Planned Parenthood has announced that it is launching a program to allow women to obtain hormonal contraception, primarily birth control pills but also contraceptive patches and vaginal hormonal rings via an e-visit online. This is an attempt to try to reduce the incidence of unplanned and undesired pregnancies that often occur because of women delaying a visit to a doctor to get reliable contraception. The statistic quoted in the article I read in the Seattle Times is that the time delay from beginning sexual activity to obtaining reliable contraception averages 6-9 months. Per the CDC 77% or pregnancies in women under age 20 and 50% of pregnancies in women age 20-24 are unplanned. This resulted in 220,000 live births resulting from unplanned teen pregnancies in US teens in 2012. It led to about 112,000 abortions by U.S.teens in 2010. (CDC stats)
As this venture by Planned Parenthood is likely to be controversial I want to lay out the pros and cons as I see them to this venture by Planned Parenthood.
|Access on shorter notice to women who want hormonal contraception. This may reduce the time from onset of sexual activity to effective contraception.||Possibly prescribing hormonal contraception to some women for whom this puts them at higher risk of complications of treatment. (e.g. hypertensive women)|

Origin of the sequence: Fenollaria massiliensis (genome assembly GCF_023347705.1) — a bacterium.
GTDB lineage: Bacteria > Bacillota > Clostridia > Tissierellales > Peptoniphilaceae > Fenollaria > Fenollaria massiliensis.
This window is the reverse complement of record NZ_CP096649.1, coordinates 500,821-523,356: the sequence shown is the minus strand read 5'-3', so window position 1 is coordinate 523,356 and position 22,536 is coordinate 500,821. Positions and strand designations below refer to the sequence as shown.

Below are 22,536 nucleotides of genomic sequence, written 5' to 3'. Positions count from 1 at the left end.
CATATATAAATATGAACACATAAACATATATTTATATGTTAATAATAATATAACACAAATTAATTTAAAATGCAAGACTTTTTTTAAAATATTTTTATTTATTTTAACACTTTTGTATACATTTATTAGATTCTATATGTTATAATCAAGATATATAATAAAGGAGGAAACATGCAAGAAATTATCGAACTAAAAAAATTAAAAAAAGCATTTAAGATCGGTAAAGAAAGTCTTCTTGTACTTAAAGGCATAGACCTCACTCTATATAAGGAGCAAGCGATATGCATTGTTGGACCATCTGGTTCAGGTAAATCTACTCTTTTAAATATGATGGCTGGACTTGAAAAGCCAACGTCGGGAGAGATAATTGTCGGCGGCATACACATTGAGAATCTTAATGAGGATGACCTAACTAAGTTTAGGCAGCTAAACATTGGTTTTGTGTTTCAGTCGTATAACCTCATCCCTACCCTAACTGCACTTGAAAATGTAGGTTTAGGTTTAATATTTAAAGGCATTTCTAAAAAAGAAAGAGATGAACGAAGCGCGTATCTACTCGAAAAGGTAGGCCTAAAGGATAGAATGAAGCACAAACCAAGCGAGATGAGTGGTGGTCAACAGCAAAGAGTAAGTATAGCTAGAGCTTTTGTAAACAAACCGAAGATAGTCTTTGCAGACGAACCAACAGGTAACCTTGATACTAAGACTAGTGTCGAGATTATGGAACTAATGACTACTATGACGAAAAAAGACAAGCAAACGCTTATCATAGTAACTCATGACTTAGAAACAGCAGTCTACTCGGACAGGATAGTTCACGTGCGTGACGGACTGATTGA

|Removal of the barriers of transportation to health care provider location.||Women will not have in person visit and relationship with provider.|
|Reduction in cost to Planned Parenthood to provide contraceptive services (probably)||Chlamydia and other STDs may not be discovered|
|Barrier of concern by some women of discovery of requesting contraception (being seen going to Planned Parenthood or other office)|
|Theoretical reduction in unplanned pregnancy|
|If less unplanned pregnancies then likely reduce number of abortions|
From my perspective the evaluation of pros vs. cons is clearcut. I am in favor of allowing women to use an e-visit to Planned Parenthood to obtain effective contraception quickly and inexpensively if it leads to less unplanned pregnancies. A minor reduction of unplanned pregnancy the advantages will outweigh the potential risks. Unplanned pregnancy is unacceptably common in America. The consequences of children being born into suboptimal circumstances, of abortions with the associated risks, and the costs to society of these outcomes is simply too high to not look for better ways to prevent unplanned pregnancy. Kudos to Planned Parenthood for having the courage and imagination to undertake this attempt to reduce barriers to effective contraception. Hopefully more women will benefit from access to effective contraception.